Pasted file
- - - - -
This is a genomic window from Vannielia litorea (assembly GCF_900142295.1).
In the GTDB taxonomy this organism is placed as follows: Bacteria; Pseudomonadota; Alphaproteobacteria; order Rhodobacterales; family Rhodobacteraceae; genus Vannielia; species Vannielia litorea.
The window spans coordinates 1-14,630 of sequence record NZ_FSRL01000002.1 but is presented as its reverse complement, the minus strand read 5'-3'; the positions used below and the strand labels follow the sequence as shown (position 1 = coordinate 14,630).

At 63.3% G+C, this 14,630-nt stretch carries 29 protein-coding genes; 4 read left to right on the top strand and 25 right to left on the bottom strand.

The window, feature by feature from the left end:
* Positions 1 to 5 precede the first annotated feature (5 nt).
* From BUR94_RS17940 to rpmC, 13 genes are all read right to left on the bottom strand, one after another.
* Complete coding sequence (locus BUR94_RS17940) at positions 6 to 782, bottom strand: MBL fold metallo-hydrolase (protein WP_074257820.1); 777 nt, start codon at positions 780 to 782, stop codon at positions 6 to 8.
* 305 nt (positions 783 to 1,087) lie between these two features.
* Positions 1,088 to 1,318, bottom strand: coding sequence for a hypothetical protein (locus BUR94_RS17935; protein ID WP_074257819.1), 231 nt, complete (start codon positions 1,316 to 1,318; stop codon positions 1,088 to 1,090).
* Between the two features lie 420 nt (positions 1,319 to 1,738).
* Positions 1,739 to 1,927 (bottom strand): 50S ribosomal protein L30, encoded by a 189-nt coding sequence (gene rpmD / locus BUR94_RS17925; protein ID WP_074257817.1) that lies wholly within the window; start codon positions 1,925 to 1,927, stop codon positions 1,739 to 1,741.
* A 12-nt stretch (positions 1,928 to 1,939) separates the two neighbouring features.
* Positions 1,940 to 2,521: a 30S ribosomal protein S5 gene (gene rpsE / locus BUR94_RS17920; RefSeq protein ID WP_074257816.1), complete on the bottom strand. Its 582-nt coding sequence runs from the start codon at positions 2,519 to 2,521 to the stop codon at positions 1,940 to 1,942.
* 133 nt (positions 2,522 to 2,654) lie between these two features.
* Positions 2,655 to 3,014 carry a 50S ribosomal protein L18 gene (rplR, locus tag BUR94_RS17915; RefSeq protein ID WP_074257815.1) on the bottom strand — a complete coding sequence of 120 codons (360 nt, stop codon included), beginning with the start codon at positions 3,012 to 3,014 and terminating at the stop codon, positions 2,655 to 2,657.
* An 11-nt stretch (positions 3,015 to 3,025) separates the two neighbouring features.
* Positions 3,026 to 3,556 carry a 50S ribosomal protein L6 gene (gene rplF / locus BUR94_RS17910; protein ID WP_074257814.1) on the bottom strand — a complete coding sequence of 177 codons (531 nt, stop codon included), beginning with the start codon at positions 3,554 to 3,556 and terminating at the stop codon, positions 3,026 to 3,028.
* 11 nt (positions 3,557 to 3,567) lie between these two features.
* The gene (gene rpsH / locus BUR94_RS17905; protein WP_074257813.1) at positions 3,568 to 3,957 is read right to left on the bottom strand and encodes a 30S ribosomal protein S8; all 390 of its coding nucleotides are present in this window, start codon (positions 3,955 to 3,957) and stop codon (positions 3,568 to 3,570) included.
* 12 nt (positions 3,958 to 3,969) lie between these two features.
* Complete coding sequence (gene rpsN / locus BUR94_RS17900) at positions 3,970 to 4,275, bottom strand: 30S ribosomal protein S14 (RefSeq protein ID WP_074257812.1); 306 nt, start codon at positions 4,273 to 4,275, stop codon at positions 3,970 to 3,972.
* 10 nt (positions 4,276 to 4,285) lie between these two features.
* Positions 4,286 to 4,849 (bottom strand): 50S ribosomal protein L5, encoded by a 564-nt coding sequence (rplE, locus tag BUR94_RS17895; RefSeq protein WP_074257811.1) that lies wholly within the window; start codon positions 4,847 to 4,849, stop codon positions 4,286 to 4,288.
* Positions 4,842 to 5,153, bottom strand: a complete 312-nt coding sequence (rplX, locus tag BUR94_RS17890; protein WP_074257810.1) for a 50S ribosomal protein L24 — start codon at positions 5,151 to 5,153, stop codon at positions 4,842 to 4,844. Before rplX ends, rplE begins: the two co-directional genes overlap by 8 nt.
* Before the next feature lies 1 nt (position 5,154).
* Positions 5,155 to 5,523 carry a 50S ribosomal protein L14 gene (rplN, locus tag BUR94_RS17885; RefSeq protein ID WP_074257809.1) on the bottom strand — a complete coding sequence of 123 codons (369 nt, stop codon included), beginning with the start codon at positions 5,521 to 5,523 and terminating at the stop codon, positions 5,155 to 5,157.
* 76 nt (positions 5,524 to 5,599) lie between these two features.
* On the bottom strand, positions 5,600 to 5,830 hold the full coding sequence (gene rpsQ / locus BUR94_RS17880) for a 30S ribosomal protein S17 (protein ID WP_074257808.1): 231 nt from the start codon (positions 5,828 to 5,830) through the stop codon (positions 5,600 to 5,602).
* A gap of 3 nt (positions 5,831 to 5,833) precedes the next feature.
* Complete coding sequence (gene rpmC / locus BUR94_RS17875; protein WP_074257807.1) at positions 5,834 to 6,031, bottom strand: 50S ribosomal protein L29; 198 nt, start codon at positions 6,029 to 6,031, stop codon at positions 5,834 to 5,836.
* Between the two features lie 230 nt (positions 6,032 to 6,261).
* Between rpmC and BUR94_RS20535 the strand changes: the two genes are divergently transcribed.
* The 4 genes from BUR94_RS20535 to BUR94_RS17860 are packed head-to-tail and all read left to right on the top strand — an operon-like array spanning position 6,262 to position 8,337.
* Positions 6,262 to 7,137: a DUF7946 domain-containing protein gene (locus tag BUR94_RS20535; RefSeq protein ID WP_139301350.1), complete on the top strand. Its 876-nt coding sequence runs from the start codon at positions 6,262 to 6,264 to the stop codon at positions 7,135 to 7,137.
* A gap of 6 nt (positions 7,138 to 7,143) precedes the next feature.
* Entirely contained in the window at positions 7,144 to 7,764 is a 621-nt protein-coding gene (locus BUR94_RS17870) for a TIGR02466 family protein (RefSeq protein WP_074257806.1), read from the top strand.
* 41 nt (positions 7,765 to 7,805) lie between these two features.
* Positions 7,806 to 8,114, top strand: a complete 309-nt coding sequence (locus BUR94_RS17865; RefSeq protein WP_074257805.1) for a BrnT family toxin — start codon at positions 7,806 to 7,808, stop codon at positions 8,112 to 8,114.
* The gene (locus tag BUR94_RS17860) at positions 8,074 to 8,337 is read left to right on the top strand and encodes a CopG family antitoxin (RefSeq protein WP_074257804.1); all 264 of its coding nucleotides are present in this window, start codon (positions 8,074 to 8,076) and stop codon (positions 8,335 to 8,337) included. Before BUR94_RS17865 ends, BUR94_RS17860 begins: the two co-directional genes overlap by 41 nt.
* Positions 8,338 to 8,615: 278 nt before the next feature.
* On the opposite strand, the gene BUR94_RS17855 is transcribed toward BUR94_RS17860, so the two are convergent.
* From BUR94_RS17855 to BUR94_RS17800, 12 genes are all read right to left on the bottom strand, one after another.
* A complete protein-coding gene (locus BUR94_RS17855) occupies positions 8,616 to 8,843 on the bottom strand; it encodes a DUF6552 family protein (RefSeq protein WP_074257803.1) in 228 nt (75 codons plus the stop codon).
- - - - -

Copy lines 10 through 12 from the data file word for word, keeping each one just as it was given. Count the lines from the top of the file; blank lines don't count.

* Positions 1,088 to 1,318, bottom strand: coding sequence for a hypothetical protein (locus BUR94_RS17935; protein ID WP_074257819.1), 231 nt, complete (start codon positions 1,316 to 1,318; stop codon positions 1,088 to 1,090).
* Between the two features lie 420 nt (positions 1,319 to 1,738).
* Positions 1,739 to 1,927 (bottom strand): 50S ribosomal protein L30, encoded by a 189-nt coding sequence (gene rpmD / locus BUR94_RS17925; protein ID WP_074257817.1) that lies wholly within the window; start codon positions 1,925 to 1,927, stop codon positions 1,739 to 1,741.